An arbitrator has awarded $179 million in damages to the stars and creative team behind the Fox show “Bones.”
As laid out in an in-depth Hollywood Reporter story, the ruling could have bigger implications for the streaming world, particularly as the major media companies are looking to launch their own streaming services, which will presumably take advantage of their existing content libraries.
Stars David Boreanaz and Emily Deschanel, along with executive producer Barry Josephson and Kathy Reichs (who wrote the novels that “Bones” was based on), sued 21st Century Fox in 2015. They alleged that the Fox studio licensed the show for below-market rates to Fox networks and later to Hulu, cheating them out of their rightful share of the profits.
The dispute ultimately went into arbitration. Now arbitrator Peter Lichtman has ordered Fox (which currently owns a 30 percent stake in Hulu, and is in the process of being acquired by Disney) to pay one of the largest profit-sharing awards in Hollywood history.
As part of his ruling (embedded below), Lichtman examines Fox’s deal to stream “Bones” reruns on Hulu. These kinds of deals — where studios sell content to a corporate sibling — aren’t unusual, but the company is still expected to pay fair market value.
It seems, in this case, that Hulu was only giving Fox a share of ad revenues, something that Lichtman describes skeptically: “So, when Fox contends that there is no evidence of a better deal struck by another studio in terms of the percentage of ad revenue, this is true because no other studio would make such a deal based on the percentage of ad revenue” (emphasis in the original).
Lichtman then moves on to what he calls “perhaps the most shocking piece of evidence related to the Hulu issues,” namely the fact that executive Dan Fawcett signed the licensing agreement on behalf of both Fox and Hulu.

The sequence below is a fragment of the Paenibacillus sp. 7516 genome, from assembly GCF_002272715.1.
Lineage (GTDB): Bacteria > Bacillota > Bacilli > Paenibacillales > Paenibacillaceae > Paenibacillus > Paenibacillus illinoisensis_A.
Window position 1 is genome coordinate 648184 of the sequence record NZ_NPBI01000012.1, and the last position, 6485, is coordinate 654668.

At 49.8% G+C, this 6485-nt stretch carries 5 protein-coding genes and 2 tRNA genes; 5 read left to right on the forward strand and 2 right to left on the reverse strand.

“As stated above, Mr. Fawcett literally signed the agreement for both parties in his representative capacity for both sides,” Lichtman writes. “The obvious inferences of self-dealing, conflict of interest and the lack of any arm’s length negotiations leap off the page.”
Ultimately, Lichtman concludes that there’s one obvious reason why Hulu got such a good deal.
“It is undisputed that the Fox conglomerate had an equity stake in Hulu, and the evidence established that ‘Fox writ large’ essentially handed over the digital rights at a low cost to build up value of that enterprise,” he says.
Fox, meanwhile, is challenging the ruling and arguing that most of the damages should be voided.
“The ruling by this private arbitrator is categorically wrong on the merits and exceeded his arbitration powers,” the company said in a statement. “Fox will not allow this flagrant injustice, riddled with errors and gratuitous character attacks, to stand and will vigorously challenge the ruling in a court of law.”
Regardless of how this case plays out, it probably won’t be the last time Hollywood talent challenges the studios over streaming profits.
Update: Disney has provided the following statement from CEO Bob Iger:
[Fox executives] Peter Rice and Dana Walden are highly respected leaders in this industry, and we have complete confidence in their character and integrity. Disney had no involvement in the arbitration, and we understand the decision is being challenged and will leave it to the courts to decide the matter.